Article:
When Pfizer (PFE 3.59%) included statistics in its recent earnings release showing its pipeline performance over the past five years, there was a not-so-subtle message. The blue-chip pharmaceutical company wanted to let investors know it had an impressive track record of drug development despite some recent high-publicity setbacks.
That said, the CEO's pledge of growth may force his hand into a big acquisition to make up for the company's disappointments. After a transformation that pins future success on developing innovative medicines in areas like oncology and immunology, it might just be the acquisition of a vaccine partner that helps him keep his word.
1. The current portfolio doesn't address market opportunity
In October, Ibrance, the company's drug for a common type of breast cancer, failed to meet its goal of preventing the disease from recurring in high-risk, early-stage patients after surgery. It was the second such disappointment for the treatment as an adjuvant, an additional drug given to lower the risk of recurrence after a patient receives the primary treatment. Ibrance also failed to reach its endpoints in a similar study in May.
The drug still dominates the existing market for certain advanced stage patients, but that could also shift due to the recent results. Eli Lilly's (LLY 4.39%) competing treatment Verzenio reduced recurrence by more than 25% in a clinical study of a similar early stage patient group that reported results in September. Not only will the early stage patients not receive Ibrance, Verzenio's success will reduce the number of patients who end up with metastatic breast cancer that might have later received the Pfizer treatment.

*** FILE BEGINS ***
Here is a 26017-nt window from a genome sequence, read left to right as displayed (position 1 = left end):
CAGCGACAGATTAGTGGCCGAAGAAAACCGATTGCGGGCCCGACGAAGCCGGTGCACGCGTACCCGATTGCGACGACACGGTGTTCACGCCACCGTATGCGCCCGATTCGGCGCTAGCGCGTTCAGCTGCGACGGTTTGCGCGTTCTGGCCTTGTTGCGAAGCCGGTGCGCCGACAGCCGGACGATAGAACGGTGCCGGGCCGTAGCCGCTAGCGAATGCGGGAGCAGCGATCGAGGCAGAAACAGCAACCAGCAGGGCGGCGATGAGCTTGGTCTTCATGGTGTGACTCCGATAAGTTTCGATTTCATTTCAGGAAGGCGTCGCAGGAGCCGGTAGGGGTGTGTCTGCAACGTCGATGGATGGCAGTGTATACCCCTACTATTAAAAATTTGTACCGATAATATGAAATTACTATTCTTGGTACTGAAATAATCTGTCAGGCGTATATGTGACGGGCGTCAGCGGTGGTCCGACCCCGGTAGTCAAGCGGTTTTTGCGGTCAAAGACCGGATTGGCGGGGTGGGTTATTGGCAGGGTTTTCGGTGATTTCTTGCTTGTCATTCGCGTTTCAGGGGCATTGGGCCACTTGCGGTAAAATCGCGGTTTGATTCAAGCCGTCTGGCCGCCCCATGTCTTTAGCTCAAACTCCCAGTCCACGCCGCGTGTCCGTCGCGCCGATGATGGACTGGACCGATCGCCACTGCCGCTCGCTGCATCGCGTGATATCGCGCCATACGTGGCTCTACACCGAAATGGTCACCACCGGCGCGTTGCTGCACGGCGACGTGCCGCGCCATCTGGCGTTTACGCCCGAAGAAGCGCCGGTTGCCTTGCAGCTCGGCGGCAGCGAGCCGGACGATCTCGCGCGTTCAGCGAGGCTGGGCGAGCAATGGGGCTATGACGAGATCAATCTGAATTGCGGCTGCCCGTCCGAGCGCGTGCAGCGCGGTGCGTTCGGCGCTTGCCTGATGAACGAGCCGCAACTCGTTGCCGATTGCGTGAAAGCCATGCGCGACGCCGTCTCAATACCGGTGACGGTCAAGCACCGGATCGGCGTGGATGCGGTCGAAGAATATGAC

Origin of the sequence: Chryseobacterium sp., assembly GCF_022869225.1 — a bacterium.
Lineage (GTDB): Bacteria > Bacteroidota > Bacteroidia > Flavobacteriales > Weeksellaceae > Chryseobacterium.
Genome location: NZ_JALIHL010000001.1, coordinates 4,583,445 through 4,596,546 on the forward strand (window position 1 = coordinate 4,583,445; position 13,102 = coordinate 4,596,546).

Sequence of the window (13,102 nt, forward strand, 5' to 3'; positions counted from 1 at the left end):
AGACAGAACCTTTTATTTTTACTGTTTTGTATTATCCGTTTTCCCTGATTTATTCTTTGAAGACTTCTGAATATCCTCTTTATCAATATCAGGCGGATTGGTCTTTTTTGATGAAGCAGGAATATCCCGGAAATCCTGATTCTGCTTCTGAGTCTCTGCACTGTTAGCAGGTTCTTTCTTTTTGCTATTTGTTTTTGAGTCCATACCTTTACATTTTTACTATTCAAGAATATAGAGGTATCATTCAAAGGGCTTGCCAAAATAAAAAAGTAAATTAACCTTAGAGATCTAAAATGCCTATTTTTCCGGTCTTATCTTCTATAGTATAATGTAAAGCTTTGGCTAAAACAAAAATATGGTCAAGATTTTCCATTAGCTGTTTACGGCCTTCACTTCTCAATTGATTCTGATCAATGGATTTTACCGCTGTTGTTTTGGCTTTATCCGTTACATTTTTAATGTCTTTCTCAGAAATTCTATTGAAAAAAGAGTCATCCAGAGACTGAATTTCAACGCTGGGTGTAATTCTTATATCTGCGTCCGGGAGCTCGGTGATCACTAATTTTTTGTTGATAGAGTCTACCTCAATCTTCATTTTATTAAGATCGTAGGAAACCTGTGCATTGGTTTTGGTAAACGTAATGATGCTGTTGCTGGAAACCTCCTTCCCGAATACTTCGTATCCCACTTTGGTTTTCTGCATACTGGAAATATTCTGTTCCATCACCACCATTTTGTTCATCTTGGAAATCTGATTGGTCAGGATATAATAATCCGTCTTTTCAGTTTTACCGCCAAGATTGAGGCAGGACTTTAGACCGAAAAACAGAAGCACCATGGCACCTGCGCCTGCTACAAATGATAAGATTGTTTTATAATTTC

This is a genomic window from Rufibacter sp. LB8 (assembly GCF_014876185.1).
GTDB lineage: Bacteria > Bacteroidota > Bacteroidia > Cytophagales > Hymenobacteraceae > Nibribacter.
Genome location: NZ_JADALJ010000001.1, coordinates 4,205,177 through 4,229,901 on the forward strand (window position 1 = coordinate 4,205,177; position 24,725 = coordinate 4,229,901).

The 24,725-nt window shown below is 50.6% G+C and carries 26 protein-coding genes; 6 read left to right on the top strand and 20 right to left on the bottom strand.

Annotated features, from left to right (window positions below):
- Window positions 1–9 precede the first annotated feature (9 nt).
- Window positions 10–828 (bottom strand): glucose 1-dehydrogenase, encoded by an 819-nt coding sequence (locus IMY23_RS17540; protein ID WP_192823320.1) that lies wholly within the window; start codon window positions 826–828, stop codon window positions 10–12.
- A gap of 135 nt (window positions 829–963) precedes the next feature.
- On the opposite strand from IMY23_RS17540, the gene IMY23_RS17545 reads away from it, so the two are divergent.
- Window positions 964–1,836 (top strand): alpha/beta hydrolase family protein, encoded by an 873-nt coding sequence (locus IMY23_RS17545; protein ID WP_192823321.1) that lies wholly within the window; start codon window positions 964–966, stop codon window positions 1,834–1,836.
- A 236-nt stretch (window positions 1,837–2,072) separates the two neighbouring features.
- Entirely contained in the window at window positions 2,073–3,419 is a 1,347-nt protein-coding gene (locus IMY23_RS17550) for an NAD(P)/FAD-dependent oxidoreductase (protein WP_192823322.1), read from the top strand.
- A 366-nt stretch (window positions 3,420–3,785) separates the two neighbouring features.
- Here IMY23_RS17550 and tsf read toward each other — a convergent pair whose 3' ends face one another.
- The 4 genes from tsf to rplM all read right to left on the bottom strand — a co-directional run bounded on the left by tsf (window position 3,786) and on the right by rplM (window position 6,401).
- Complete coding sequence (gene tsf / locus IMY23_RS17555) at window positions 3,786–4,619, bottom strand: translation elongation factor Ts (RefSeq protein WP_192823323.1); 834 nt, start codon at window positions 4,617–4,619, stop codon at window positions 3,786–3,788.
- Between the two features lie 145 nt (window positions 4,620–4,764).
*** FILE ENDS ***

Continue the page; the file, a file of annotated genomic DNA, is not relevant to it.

Although Ibrance brought in $5.4 billion in sales last year compared to only $913 million for Verzenio, the latter grew 57% from the previous year compared to just 8% for Ibrance. Pfizer may need a different approach if it wants to take advantage of an adjuvant opportunity that analysts have estimated at between $3 billion and $8 billion annually. That different approach could be messenger RNA (mRNA), the same technology used by partner BioNTech (BNTX -2.90%) to develop the first COVID-19 vaccine authorized in the U.S. BioNTech is already in a phase 2 trial adding its treatment to a Regeneron drug to prevent the recurrence of melanoma. That could translate well to the breast cancer market, opening the door for Pfizer to areas that have been assumed closed after Ibrance's failures.
2. The questionable future for JAK inhibitors
Although Xeljanz (Pfizer's drug for autoimmune disorders including rheumatoid arthritis) is already approved, the company's study to monitor the safety of the medication showed it was associated with an elevated risk of heart attacks and cancer. The drug is known as a JAK inhibitor, because it interferes with the ability of the Janus kinase family of enzymes to signal the immune system. In an overactive immune system, this causes inflammation and pain. Its safety was compared to an alternative group of drugs called TNF inhibitors, so-named because they limit the protein called tumor necrosis factor that causes inflammation.